Overdependence on leaders disconnected from the masses often makes a party oblivious to the danger of prioritising what’s immediate than what’s essential.
The retrospective gaze occasioned by the death of Congress leader Ahmed Patel, arguably one of the party’s most influential figures of the last two decades, has again brought into focus the role of consummate backroom operators in the working of India’s political parties.
In the past seven decades, every political party of significance has produced “liaison masters”, the star troubleshooters and trusted strategists of the top leadership. Some of them have gone on to become frontline leaders, such as Pranab Mukherjee in the Congress, and Pramod Mahajan and Arun Jaitley in the BJP. A common thread that binds these backroom operators is that they have wielded power disproportionate to their visibility in the public.
As the country’s oldest political party, the Congress set the template for mass politics as much as for shrewd backroom politics. Even in its formative years under colonial rule, its membership reflected both these streams of political activities. It had ample scope for backroom operators as a significant part of its membership constituted those who did not have mass bases, or had only limited ones.
The 72 delegates who met for the party’s inaugural session in Bombay in December 1885, for example, included 39 lawyers, a few other professionals, as well as some of India’s wealthiest men such as the Maharaja of Darbhanga.
In the 20th century, as the Congress grew from an “annual tea party”, as its critics would dub it in the initial years, to a mass anti-colonial movement, it defined the contours of institutional politics in India. In the process, career politicians of both types came to the fore – those who owed their stature to popular support and those who held clout because of their standing within the organisation. There was a third type as well, those who had both popular support and, because of it, a stature with the party.
In the post-Independence era of the Congress party’s dominance and high absorptive capacity – termed the “Congress system” by political scientist Rajni Kothari – the most powerful associates of the prime minister in the party weren’t confined to the proverbial Kitchen cabinet.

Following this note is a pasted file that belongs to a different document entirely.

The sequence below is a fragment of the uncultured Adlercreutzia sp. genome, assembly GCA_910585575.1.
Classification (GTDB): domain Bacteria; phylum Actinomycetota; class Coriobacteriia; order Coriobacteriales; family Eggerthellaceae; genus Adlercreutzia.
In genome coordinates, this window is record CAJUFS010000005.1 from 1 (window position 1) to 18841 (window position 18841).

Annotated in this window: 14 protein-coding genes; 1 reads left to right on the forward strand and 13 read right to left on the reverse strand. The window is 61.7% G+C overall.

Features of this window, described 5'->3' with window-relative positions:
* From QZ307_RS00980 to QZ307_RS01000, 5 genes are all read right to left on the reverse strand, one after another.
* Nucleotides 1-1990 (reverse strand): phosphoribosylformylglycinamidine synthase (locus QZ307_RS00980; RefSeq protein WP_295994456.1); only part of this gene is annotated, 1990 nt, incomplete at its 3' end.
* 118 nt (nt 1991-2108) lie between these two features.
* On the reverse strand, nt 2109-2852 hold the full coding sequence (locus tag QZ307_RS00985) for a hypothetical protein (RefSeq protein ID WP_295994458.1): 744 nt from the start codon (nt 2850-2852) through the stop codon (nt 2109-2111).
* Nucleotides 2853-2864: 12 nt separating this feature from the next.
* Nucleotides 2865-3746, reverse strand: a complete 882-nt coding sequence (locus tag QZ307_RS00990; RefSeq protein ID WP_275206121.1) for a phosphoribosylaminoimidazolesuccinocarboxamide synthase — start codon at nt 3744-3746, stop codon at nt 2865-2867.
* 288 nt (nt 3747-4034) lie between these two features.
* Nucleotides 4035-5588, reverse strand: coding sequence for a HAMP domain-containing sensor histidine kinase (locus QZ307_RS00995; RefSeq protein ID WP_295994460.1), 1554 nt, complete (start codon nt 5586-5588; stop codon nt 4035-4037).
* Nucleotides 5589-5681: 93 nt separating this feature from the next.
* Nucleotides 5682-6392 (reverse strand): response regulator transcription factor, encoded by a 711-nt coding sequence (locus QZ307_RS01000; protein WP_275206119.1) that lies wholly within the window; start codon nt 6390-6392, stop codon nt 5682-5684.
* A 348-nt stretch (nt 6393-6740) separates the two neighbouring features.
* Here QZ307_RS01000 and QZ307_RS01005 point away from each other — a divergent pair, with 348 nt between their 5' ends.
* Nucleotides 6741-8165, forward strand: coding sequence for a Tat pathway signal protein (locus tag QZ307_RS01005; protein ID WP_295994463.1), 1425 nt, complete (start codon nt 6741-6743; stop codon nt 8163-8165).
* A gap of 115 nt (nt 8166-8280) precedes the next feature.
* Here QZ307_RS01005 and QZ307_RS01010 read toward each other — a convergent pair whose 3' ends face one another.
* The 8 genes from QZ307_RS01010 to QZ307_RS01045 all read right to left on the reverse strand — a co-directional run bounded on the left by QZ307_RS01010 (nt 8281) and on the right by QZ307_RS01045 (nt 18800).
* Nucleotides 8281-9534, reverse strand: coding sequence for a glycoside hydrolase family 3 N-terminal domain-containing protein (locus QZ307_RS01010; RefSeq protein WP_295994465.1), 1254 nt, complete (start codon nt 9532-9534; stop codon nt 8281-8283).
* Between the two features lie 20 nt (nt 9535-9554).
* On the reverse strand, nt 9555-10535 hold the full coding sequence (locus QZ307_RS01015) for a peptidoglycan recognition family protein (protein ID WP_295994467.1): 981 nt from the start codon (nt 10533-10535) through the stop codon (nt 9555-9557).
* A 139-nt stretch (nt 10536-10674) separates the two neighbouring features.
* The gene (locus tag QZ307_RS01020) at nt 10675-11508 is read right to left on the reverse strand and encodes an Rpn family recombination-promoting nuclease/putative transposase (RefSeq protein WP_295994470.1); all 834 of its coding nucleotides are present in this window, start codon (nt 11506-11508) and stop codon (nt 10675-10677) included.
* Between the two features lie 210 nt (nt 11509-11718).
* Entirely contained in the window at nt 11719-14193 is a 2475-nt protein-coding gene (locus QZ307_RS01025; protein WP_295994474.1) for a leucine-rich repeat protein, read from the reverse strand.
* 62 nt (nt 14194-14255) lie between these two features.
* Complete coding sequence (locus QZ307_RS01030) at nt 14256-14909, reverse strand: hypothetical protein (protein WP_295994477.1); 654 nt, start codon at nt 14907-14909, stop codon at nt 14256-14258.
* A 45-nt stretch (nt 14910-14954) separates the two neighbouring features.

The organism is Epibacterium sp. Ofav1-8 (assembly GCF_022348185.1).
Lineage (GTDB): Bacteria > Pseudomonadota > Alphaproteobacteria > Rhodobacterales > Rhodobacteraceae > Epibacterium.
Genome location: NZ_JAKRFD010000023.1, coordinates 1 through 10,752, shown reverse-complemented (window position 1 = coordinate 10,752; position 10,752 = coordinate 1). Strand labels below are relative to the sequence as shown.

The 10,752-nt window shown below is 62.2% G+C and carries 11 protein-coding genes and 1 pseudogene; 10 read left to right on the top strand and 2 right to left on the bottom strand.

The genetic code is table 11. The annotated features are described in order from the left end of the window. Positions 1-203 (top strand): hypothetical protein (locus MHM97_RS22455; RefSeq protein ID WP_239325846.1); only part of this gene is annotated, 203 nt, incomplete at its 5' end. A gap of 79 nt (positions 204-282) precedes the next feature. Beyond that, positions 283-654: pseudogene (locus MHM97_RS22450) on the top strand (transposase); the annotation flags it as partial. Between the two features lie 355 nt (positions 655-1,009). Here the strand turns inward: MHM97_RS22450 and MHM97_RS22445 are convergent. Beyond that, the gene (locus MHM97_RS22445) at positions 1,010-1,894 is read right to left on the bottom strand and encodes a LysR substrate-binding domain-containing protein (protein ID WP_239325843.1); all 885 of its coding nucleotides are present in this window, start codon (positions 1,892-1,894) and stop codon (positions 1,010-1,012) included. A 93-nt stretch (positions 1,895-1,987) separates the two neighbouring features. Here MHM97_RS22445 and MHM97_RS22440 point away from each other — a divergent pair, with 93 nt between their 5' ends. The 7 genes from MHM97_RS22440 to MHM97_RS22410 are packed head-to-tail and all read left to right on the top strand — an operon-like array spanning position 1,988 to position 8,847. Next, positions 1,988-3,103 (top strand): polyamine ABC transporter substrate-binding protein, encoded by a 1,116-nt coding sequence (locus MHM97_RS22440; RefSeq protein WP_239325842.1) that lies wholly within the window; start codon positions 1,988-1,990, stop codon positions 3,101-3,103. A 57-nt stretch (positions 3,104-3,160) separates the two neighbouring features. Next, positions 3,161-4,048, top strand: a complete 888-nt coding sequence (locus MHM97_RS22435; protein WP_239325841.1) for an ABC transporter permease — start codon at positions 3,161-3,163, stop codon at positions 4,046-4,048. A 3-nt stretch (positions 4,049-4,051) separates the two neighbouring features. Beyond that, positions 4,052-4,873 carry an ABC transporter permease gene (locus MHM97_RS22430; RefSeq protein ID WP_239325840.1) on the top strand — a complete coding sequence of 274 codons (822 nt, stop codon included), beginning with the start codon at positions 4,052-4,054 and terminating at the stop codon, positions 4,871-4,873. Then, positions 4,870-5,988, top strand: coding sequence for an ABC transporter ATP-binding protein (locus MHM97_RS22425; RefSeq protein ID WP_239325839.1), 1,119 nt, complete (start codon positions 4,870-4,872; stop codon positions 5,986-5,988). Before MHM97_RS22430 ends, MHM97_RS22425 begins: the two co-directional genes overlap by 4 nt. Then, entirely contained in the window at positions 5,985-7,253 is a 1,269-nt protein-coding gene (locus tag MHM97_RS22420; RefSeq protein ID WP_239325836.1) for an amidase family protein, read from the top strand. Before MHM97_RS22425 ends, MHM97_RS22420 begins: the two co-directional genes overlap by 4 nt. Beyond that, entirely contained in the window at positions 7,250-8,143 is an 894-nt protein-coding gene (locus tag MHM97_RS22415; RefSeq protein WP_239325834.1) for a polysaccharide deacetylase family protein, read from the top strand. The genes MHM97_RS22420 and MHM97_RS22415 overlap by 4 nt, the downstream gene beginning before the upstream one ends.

In Indira Gandhi’s era, for instance, some of her most powerful aides weren’t even politicians. They ranged from the bureaucrat PN Hashkar to the press advisor HY Sharada Prasad. Rajiv Gandhi had his “Doon Babalog” cohort.
Other national parties such as the BJP and even regional ones such as the Samajwadi Party, RJD, JDU, or AIADMK have seen backroom stalwarts flourish under the patronage of the party supremos. If Amar Singh and Satish Mishra once held outsize sway in the SP and the BSP respectively, today the role of former bureaucrat R C P Singh in the JDU is well known.
In the Congress, the role of the backroom operator may have stemmed from its top leadership’s need for control and for establishing informal channels of communication, but it has posed serious problems for the project of reimagining the party as a viable challenger to the BJP at the Centre.
First, Sonia Gandhi’s reliance on a backroom operator – once Motilal Vohra, then Ahmed Patel – enabled her to control internal party dynamics, as her obituary of Patel indicates. But, on occasion, it led her to lose sight of the bigger political landscape. Using tactical support for firefighting internal party battles or possible pockets of dissidence isn’t a substitute for the lack of a strategy to rebuild a credible grassroots cadre to wage political fights against a disciplined rival, which is fast expanding its footprint.
Stitching up strategic coalitions, as the Congress has been doing for a while now, is a reaction to a political crisis, not an act of setting the agenda, which the party’s workforce is motivated enough to take to the people. In this context, the backroom operators often blind top leadership to the dual imperative of change and continuity as they tend to be entangled in the management of immediate crisis.
Second, overdependence on leaders who are disconnected from the masses and equipped only with backroom finesse often makes a party oblivious to the danger of an imbalance developing between its focus on the immediate and its lack of imagination about the essential.
This is evident from how the Congress under Sonia and Rahul Gandhi has approached electoral politics, the ongoing political discourse, mass political engagement, or rather the lack of it.
On December 16, 2017, a visibly embarrassed Janardan Dwivedi, then the general secretary of the Congress, took the microphone on the lawns of 24 Akbar Road, the party’s headquarters in New Delhi. He asked the assembled Congress workers to stop bursting crackers as Sonia Gandhi, the longest serving president of the 132-year-old party, was unwilling to continue her speech amidst the noise.
His appeal failed. Sonia again paused her speech, saying “I cannot speak”. It was left to the new party president, Rahul, to persuade his mother to ignore the din caused by enthusiastic workers welcoming his elevation to the post.
In a way, this last formal engagement of Sonia as the head of India’s oldest political party might have reminded her of the sentimental yet functioning chaos that often defines public space and its governance in India.
Three years later, Sonia, now the ad hoc president, might want to see that day’s chaos as a sample of the complex political realities the party needs to grasp, by putting its ear closer to the ground. One way would be for the party to invest far more value and confidence in frontline leaders than its league of sleek backroom stars.